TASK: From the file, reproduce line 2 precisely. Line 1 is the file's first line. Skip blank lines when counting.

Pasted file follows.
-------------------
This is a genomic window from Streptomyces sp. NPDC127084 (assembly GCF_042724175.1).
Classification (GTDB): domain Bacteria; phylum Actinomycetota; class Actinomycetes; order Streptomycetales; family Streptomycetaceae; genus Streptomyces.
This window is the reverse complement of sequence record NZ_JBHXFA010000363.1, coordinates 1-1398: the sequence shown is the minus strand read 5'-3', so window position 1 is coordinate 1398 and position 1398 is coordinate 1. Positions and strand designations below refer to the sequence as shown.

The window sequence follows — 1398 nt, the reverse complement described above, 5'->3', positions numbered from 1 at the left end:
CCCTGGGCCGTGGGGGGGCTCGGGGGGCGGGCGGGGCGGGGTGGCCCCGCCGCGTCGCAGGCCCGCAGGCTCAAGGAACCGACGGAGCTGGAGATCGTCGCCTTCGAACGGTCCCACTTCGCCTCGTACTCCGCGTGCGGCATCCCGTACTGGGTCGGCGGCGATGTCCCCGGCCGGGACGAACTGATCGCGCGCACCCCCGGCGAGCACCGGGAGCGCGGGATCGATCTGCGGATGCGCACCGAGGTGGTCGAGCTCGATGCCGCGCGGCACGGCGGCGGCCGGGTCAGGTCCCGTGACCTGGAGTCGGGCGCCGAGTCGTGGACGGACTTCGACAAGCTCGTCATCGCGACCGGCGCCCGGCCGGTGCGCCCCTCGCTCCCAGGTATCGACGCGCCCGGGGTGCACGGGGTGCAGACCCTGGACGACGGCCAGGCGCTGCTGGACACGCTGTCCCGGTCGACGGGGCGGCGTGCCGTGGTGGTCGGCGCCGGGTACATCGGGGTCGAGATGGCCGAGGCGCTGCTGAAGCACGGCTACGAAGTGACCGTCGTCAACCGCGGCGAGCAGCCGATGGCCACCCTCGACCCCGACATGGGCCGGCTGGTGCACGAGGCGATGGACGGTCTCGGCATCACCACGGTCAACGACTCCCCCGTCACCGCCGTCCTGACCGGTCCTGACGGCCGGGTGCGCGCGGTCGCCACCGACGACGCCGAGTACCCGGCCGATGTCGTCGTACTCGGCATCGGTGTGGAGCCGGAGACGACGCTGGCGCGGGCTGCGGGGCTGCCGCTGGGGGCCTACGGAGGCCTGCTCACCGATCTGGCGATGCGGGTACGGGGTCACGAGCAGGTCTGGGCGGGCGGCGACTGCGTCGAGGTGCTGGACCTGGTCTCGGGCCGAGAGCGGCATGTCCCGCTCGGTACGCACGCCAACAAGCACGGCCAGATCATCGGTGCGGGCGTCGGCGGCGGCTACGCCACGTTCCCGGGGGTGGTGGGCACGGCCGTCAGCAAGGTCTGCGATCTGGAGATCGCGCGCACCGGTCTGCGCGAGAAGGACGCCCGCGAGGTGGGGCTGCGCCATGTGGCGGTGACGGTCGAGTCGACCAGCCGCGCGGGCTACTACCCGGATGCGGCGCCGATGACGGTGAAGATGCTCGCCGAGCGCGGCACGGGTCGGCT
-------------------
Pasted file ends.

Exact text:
Classification (GTDB): domain Bacteria; phylum Actinomycetota; class Actinomycetes; order Streptomycetales; family Streptomycetaceae; genus Streptomyces.